Projected on a giant screen, the video is intended for an audience of military personnel from several European countries, NATO officials and defense contractors, all gathered this week at the Vredepeel military base in the Netherlands.

These drones are "small, fast and finding the parade is complex," says the former commander of the Dutch Air Force, Willem Koedam, an expert with NATO in "C-UAS", the acronym for anti-drone defense.

Complex but not impossible. No less than 57 companies made the trip to present their products, which are supposed to counter almost all threats, from the commercially purchased drone to the Iranian Shahed 136 used by the Russian military in Ukraine.

"The best way to +kill+ a Shahed is a jet," in other words a drone of comparable size, says Ludwig Fruhauf, boss of DDTS, a German company specializing in anti-drone defense.

Its jet can fly at more than 500 km/h when a Shahed barely exceeds 180 km/h. And most importantly, it costs much less than a standard rocket used by conventional air defense, he said.

But the threat also comes from much smaller drones.

They can kill. But also cause major damage to critical infrastructure such as thermal power plants or pumping stations, says Matt Roper, one of the heads of the NATO Communications and Information Agency (NCI), which brings together the Alliance's technology and cybersecurity experts.

Capture a drone with a net

And the best way to eliminate a drone does not necessarily involve its destruction. In some cases, when neutralizing it could endanger your own forces or infrastructure, it's best to capture or divert it.

A drone is intercepted by a net during a NATO anti-drone defense exercise in Vredepeel, Netherlands, September 20, 2023 © Simon Wohlfahrt / AFP

Argus Interception, another German company, has developed with others a system of "net fishing" of a hostile drone. It is still necessary to locate it, either using radars, cameras or monitoring stations of the communication frequencies used to guide the drone.

Once the intruder is located, an interceptor drone takes off. Automatically guided by the ground station, it approaches the enemy before unleashing a shot that deploys a net on the enemy drone. Once captured, it can be transported to safety. "This is particularly effective for airport protection," said Christian Schöning, head of Argus Interception.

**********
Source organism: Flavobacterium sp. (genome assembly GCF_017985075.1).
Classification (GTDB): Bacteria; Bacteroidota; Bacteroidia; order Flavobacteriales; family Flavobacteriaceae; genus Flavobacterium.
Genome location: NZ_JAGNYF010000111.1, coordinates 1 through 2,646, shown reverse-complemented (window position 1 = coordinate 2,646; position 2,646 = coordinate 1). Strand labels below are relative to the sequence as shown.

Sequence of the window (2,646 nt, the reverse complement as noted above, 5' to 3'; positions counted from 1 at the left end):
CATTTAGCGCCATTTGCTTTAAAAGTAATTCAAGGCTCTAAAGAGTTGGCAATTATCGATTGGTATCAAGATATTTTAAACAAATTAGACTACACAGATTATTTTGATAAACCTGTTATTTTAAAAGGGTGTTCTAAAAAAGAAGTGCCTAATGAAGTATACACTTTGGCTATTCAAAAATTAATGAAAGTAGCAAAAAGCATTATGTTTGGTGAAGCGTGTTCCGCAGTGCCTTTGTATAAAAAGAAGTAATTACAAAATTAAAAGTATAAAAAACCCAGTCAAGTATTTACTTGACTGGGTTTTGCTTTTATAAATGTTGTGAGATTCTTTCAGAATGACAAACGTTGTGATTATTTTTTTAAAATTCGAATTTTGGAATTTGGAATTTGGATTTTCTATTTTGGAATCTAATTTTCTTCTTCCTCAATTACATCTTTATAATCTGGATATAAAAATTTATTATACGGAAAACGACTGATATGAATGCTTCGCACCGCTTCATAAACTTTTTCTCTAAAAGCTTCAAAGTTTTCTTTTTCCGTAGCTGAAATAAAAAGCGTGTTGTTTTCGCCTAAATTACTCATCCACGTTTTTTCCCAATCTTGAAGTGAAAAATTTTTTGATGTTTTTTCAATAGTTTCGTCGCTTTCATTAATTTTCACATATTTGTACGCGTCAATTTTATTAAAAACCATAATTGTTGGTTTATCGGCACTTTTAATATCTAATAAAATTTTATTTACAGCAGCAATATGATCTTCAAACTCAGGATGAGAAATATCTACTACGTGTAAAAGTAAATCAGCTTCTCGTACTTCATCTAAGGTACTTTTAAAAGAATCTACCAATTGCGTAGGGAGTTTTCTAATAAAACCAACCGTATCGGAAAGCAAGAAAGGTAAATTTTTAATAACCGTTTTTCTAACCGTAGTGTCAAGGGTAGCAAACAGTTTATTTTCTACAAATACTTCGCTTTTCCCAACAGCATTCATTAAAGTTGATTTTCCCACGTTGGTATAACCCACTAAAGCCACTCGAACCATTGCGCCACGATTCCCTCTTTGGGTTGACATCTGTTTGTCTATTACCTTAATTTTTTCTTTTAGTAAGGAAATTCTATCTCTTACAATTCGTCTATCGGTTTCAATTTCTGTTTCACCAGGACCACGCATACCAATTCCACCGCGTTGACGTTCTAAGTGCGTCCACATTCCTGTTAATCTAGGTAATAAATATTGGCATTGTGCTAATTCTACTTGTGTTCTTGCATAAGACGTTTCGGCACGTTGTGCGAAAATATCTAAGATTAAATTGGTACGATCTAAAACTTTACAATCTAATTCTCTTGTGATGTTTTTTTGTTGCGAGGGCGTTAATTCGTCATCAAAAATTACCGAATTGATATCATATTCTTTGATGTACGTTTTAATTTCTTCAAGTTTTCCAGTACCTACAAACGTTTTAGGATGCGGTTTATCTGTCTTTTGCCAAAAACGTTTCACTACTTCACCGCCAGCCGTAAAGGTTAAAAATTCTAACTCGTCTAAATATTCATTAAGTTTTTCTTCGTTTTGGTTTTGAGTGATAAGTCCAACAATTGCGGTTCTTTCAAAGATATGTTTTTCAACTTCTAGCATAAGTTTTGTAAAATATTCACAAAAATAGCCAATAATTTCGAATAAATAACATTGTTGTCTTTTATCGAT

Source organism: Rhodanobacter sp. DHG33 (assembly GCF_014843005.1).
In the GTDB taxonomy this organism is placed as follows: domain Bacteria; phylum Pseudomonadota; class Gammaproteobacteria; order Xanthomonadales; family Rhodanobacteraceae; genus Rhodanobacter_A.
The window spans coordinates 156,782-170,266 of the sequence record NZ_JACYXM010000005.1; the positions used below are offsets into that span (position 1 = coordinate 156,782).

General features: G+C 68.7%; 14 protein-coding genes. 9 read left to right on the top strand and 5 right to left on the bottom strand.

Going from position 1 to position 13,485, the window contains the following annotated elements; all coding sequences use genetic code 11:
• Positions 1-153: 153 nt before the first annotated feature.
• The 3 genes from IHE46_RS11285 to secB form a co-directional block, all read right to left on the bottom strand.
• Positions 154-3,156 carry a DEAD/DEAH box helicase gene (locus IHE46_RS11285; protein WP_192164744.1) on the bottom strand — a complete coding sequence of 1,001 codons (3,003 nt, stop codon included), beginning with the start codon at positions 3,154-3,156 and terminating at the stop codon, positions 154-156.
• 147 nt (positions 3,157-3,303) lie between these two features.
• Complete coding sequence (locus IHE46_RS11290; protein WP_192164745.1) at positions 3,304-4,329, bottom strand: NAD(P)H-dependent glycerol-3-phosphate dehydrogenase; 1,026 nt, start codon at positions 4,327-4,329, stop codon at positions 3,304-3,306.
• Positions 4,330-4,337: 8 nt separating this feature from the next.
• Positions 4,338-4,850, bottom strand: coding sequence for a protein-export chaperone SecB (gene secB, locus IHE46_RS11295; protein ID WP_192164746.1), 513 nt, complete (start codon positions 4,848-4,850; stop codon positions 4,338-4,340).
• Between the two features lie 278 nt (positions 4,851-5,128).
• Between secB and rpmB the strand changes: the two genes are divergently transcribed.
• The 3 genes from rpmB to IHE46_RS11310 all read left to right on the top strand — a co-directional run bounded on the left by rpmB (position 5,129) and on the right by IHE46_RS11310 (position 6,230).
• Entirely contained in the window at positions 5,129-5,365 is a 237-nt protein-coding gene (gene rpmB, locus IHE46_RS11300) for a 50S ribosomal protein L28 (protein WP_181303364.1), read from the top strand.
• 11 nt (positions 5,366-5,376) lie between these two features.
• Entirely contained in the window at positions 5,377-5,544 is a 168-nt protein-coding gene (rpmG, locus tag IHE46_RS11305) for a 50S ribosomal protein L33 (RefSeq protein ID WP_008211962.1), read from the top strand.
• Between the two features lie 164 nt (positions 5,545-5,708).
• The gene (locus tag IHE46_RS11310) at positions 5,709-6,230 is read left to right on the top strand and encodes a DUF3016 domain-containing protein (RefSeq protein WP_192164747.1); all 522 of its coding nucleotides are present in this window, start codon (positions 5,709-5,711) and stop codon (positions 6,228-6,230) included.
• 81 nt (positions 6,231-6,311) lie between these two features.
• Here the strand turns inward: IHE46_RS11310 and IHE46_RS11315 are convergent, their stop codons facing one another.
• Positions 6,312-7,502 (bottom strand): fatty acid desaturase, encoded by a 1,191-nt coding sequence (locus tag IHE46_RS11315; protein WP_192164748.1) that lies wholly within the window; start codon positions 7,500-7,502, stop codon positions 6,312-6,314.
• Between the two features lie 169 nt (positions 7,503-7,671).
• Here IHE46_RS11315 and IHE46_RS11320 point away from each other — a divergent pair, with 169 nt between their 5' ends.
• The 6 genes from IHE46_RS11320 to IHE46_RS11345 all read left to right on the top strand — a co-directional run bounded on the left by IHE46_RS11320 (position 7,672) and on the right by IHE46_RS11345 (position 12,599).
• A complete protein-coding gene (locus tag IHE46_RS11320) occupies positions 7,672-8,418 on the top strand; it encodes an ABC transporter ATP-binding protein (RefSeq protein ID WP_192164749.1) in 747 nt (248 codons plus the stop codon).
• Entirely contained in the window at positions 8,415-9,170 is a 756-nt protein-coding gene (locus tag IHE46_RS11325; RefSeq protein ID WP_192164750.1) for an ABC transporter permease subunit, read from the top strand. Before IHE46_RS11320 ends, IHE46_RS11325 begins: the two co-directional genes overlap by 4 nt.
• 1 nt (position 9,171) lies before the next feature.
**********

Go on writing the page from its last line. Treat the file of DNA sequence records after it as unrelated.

For Captain Ionut-Vlad Cozmuta of the Romanian Air Force, however, this is not necessarily the solution to respond to the threat of Russian drones.

A drone intercepted by a net during a NATO anti-drone defense exercise in Vredepeel, Netherlands, September 20, 2023 © Simon Wohlfahrt / AFP

Drone debris, similar to those used by the Russian military, has been found several times in recent weeks on Romanian territory.

Make him "lose his mind"

Bucharest is therefore seeking to ensure better protection of its territory against possible drone attacks, and the full-scale exercise taking place this week at the Dutch base of Vredepeel has been closely followed by Captain Kozmuta.

"We are developing our anti-drone capabilities and we are here to gather the necessary information," he told AFP. And, from this point of view, "jamming could be a solution".

Here, there is no question of capturing the drone but rather of making it "lose its head". The jamming disrupts communications with its operator and it then returns to its base automatically, for lack of clear information about its destination.

Better, another technology allows you to take control of it and guide it where you want.

It is still necessary that all these systems can dialogue with each other and NATO also sought this week to find a common standard, which is done with the Sapient system, developed in Great Britain.

A drone flies through the air during a NATO-organized anti-drone defense exercise in Vredepeel, Netherlands, September 20, 2023 © Simon Wohlfahrt / AFP

This will bring "enormous benefits" to the Alliance, Dutch General Hans Folmer, one of the senior officials of the NCI at NATO, told reporters.

No Ukrainian servicemen were present this week during these anti-drone defense exercises.

But NATO is in constant "dialogue" with Ukraine on these subjects, says Claudio Palestini, scientific advisor to the Alliance. Ukrainians are "constantly innovating on the ground", which makes it easier to define needs.

© 2023 AFP